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Aliens Among Us

ABC's 'V' is a probing look at culture and the need for discernment, says the show's executive producer.

You might've seen the commercials for ABC's new alien-invasion series , V (our review), which premieres tonight (8/7c). It's a reinvention of a 1980s TV series by the same name, but with quite a makeover. This time, the aliens don't appear scary and lizard-like; they appear like beautiful humans, benign, almost divine—and bringing great promises to a frightened, confused world. Earthlings buy into it, though some remain skeptical—including a priest, one of the central characters, who remind his flock to test all things against the truth of Scripture. (Yes, a priest on mainstream TV actually says that.)

CT television critic Todd Hertz recently interviewed V executive producer Jeffrey Bell (The X-Files, Angel, Alias) about the big-idea allegory behind the show's aliens, the priest's role in the story, and the power of science fiction.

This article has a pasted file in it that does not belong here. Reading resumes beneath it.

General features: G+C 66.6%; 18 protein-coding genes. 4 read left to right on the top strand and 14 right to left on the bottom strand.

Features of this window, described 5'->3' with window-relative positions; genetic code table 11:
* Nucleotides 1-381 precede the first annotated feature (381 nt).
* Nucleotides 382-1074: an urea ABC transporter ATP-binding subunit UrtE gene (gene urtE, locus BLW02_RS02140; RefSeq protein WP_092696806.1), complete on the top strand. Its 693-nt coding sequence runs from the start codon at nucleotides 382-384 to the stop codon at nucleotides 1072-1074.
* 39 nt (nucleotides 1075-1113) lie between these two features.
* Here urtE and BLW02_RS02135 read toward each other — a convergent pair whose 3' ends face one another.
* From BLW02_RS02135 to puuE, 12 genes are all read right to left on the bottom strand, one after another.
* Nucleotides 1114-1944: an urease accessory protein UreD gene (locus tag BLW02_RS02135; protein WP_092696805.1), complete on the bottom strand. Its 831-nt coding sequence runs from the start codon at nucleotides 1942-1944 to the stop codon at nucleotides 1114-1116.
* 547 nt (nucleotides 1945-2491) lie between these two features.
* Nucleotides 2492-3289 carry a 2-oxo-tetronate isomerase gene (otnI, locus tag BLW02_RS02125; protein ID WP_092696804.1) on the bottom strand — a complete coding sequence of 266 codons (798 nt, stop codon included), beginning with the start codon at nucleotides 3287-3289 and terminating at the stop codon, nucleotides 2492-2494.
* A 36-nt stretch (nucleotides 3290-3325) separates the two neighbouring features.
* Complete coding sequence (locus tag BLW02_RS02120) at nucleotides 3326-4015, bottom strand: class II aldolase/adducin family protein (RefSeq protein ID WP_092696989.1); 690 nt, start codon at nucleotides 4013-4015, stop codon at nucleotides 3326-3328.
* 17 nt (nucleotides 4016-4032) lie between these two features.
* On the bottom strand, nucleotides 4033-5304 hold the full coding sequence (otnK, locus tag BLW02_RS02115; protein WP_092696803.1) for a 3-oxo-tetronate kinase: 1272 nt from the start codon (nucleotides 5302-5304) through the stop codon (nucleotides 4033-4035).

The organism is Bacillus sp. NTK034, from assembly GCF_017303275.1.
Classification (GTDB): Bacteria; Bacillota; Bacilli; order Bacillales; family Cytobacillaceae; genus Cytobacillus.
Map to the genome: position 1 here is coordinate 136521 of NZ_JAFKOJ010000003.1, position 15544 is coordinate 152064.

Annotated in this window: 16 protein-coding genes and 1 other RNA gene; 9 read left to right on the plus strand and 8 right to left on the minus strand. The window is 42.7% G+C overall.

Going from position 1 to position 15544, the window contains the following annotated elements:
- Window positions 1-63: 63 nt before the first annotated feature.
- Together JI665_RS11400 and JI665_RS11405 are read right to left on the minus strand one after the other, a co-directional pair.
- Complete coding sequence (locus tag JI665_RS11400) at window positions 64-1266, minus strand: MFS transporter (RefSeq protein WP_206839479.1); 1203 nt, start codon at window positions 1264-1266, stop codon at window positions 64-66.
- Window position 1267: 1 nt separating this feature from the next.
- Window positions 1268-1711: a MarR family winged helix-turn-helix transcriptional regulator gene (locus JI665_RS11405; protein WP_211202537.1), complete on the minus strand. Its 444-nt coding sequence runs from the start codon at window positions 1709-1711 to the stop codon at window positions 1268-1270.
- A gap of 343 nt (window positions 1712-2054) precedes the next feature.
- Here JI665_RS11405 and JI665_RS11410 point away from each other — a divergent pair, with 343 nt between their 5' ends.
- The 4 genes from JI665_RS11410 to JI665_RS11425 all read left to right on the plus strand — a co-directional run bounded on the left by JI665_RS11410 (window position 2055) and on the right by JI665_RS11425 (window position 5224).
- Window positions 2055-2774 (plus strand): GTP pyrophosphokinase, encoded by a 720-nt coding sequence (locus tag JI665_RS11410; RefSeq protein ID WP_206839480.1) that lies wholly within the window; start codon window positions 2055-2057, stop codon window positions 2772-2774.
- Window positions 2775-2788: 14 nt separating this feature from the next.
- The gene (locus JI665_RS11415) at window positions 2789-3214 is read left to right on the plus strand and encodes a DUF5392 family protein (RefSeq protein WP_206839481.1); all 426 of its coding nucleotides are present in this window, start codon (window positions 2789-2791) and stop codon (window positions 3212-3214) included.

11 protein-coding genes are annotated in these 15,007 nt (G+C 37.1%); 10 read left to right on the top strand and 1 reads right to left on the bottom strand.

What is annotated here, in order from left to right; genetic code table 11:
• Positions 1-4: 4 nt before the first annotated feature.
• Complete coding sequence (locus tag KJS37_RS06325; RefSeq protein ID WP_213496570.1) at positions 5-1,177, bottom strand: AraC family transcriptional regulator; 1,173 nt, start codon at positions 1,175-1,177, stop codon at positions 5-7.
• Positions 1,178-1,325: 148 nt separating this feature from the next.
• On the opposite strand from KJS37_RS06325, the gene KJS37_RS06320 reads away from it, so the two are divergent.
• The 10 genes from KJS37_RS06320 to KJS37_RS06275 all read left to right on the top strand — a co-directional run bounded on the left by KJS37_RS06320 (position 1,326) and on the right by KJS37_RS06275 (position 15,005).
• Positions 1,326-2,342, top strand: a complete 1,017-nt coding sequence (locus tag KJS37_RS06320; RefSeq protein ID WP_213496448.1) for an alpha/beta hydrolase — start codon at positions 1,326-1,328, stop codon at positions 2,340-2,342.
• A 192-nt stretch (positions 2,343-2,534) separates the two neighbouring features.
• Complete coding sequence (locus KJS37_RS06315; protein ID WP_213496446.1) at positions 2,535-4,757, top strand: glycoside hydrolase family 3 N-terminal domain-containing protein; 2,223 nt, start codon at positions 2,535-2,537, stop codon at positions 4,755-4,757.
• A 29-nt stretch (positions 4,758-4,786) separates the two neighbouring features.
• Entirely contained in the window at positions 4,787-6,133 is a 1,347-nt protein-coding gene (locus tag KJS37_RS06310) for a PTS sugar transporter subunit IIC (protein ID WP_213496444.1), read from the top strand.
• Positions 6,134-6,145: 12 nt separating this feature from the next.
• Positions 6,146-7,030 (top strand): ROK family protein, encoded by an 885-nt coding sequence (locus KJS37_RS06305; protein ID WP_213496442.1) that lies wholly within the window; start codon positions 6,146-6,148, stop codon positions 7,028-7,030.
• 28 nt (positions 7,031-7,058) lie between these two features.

How does the creative team view the show's connection with the 1983 miniseries?

When the idea first came up, the vision was to reimagine it and pay respect to it but also to update it, give it relevance. There are differences. The lead characters are different. How the Vs [aliens, or "Visitors"] present themselves is different. How we unfold the plot is different. After all, we couldn't ignore the fact that the original show is out there. Everyone knows the Visitors have a dastardly plan. It didn't make sense to anyone to play that card face down. Instead, we thought: Let's just get to it in the first episode.

The biggest difference between the two franchises is that the original felt like a military show; it was war versus the Vs. But for us, this is about discovery. Our small band of characters sees through the Vs' plan, but don't know enough yet to wage any kind of battle. They are ...

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Aliens Among Us
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